The room capacity is too massive to even try to estimate, so I’ll simply say it seats thousands. Attendance is sparse when we arrive early. It’s about 95 percent full when the service starts.

Sixteen pillars support the beams that in turn support the roof. Each of the pillars is wrapped in evergreen-like garland and strings of white Christmas lights.

It gives a festive feel in a smartly understated way. The only other holiday accessory is a display with the five Christmas candles.

There is no gaudy glitz or overproduced Christmas display here to assault us. This conforms nicely to the minimalist feel of the entire room: open ceiling painted black, block walls painted beige, and the sixteen pillars.

A stained-glass display on one wall is the only artwork.

The tables and stations around the stage suggest we’ll have Communion. The peace of God fills me.

A worship team of seven gathers on the stage, hinting that the service is about to start. As they scatter to their positions, I’m dismayed that most will have their backs to me, though I will have a side view of the worship leader. He also plays guitar.

Rounding out the ensemble is another guitarist, a bass guitarist, a drummer (who’s sequestered out of view on the opposite side of the stage), a keyboardist (who breaks out an accordion for one song), and two backup vocalists.

Liturgy

We open with part one of the liturgy, “Gathering God’s People,” followed by the opening song. Their subdued playing lacks the excitement I anticipated.

Then they teach us a song, complete with Latin words. Candy knows it, having learned it in Elementary School.

It’s a simple song, but the timing befuddles me, and the words perplex me. This reminds me of criticism once levied against the Catholic Church for conducting Mass in Latin.

The people learned to participate but had no idea what they were saying. So it is with me and this irritating little ditty. 

I assume the song, along with the restrained playing and liturgy, is something different they’re doing for Advent: changing what is familiar into something with a mystical aura to highlight the significance of the season.

I appreciate the intent of the liturgy, but for me it falls short of what I expected and leaves me wanting.

Next is part two of the liturgy, “Responding to God’s Presence,” with a canticle (responsive reading), lighting the next Advent candle, more singing, and a liturgical prayer, which employs much repetition, apparently for emphasis.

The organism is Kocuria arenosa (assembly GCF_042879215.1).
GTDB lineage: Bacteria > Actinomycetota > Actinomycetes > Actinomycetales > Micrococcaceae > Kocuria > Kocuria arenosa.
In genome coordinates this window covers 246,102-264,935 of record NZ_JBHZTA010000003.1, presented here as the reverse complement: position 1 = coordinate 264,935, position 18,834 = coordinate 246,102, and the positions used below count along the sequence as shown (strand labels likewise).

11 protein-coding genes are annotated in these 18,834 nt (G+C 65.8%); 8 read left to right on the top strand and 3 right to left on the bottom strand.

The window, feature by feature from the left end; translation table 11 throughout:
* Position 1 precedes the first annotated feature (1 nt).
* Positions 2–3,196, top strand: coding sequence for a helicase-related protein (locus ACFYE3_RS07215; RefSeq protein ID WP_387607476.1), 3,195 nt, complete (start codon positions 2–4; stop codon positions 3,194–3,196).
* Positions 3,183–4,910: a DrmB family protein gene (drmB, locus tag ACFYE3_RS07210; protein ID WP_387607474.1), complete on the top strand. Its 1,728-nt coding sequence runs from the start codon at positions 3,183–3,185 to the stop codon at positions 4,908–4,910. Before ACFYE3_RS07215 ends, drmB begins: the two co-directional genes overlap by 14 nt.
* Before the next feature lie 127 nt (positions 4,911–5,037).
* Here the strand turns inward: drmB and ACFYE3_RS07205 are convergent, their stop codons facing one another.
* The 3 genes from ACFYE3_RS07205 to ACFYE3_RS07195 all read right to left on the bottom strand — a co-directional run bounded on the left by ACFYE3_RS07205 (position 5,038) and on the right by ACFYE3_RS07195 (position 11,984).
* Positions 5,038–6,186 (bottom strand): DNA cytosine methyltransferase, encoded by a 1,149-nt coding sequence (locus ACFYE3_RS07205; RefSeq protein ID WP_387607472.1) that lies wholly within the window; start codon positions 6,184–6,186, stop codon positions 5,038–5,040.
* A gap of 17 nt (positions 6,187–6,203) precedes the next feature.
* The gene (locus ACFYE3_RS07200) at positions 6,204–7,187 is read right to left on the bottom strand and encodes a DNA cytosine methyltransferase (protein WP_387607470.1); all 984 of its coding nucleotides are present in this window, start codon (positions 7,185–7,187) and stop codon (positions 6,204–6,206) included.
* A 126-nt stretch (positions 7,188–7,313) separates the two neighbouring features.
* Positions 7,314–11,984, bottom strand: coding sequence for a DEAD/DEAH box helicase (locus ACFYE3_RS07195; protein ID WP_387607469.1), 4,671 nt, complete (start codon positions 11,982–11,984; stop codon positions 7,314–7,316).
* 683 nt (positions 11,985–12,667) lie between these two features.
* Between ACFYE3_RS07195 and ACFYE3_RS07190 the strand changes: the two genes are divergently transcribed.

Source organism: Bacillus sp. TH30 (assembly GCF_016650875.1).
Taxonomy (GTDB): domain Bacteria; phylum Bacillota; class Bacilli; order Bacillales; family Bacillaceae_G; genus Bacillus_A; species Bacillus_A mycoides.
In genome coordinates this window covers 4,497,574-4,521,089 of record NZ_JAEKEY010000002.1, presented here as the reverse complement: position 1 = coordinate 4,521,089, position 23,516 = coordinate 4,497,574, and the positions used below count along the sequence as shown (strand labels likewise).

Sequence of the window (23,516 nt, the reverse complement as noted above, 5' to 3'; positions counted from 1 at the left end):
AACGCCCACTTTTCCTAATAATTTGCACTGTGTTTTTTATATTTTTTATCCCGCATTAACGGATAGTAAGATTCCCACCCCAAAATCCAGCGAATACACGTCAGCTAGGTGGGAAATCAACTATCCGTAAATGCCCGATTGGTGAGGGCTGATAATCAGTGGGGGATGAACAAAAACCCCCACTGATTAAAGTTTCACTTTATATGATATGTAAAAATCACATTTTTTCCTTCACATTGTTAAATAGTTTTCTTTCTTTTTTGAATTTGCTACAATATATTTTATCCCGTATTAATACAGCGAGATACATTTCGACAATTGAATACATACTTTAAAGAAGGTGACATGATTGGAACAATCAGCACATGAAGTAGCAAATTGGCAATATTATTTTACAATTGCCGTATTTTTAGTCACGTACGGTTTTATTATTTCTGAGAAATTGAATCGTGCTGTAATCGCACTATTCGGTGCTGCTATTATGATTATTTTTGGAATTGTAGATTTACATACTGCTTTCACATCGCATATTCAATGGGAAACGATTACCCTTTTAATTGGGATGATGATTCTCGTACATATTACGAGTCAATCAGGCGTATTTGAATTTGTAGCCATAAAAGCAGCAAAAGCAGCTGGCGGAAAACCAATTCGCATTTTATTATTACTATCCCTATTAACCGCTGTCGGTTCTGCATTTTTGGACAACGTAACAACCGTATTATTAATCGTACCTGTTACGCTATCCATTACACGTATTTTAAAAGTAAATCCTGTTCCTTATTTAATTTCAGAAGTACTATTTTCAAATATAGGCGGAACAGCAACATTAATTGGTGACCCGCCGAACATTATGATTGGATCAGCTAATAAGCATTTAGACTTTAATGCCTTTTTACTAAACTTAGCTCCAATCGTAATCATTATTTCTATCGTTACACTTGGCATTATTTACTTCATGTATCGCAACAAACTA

Then we recite the Lord’s Prayer in unison, followed by a time of greeting. We have brief interactions with those sitting around us and then, unable to move from our seats, we stand there writhing in awkward isolation.

Following this is “Encountering God’s Word,” part three of the liturgy. I suspect that for each Sunday in Advent they examine a different gospel account of Jesus’s birth.

Today we read part of Matthew 1. After reciting a prayer for understanding, we listen to the message.

Sermon

The teaching is a real treat. The speaker communicates like few others. With an easy-to-listen-to style, he offers a fresh perspective in a most engaging manner. Enthralling is the best word to describe the experience.

Though I occasionally hear ministers whose message I really appreciate, this one takes things to a higher level. He artfully draws parallels between the birth of Jesus and the birth of Moses. I’m engaged, inspired, and encouraged.

As he expounds on the text and details the striking parallels between Moses and Jesus, he also throws in some notable one-liners:

  • “Religious people like rules. Jesus was most critical with religious people,”
  • “The Bible is more like a family album than a rule book,” and
  • “Denominations are involved in verse wars.” For a final parallel between Moses and Jesus, he connects the Passover celebration with Communion:
  • “Come to the table, and eat what is free.”

Communion

People flow forward to partake in communion, using the intinction method: dipping the bread into the juice.

With multiple stations to choose from, which present options, some gather in groups around self-serve tables and others approach solitary stands for a private encounter, while the rest go to pairs of people who offer the elements in a more personal manner. 

Without intent or discussion, Candy and I veer toward a couple who reverently hold the elements. “The body of Christ, broken for you,” smiles the lady as I take the unleavened cracker.

“And for you,” I nod.

Moving to her partner, he says, “This is the blood of Christ, shed for you.” I nod in silence as I wait for Candy to join me. 

We dip our crackers together. “Jesus died for you,” I tell her. Then we eat the symbolic meal as we gaze into each other’s eyes, mindful of Jesus’s awesome love for us. As we do this, music plays and people sing along, with the words displayed overhead.

The music is soft and calm, with a holy reverence permeating the place. 

More Liturgy

The liturgy calls for lighting candles as we sing, but they’ll skip this step today. The minister quips something about fire codes and problems last Sunday. People laugh with understanding. I wish I’d been there to witness what happened.

The final part of the liturgy is “Sending God’s People.” We recite a written prayer and the minister dismisses us.

Heading Out

Candy and I gather our things slowly, hoping for a chance to interact with someone, anyone. To my dismay, all those around us focus on other things. I can’t catch anyone’s attention.

We are invisible. We put on our coats with deliberate slowness and drift toward an exit.

Then the woman who served us communion approaches Candy. She introduces herself. Now Candy recognizes her. Their paths occasionally crossed years ago in the city where we used to live and where she still does.

She gladly makes an hour-plus drive every Sunday to attend this church. She’s done so for years because of the sermons. If today’s message is any indication, I understand.

Concluding Discussion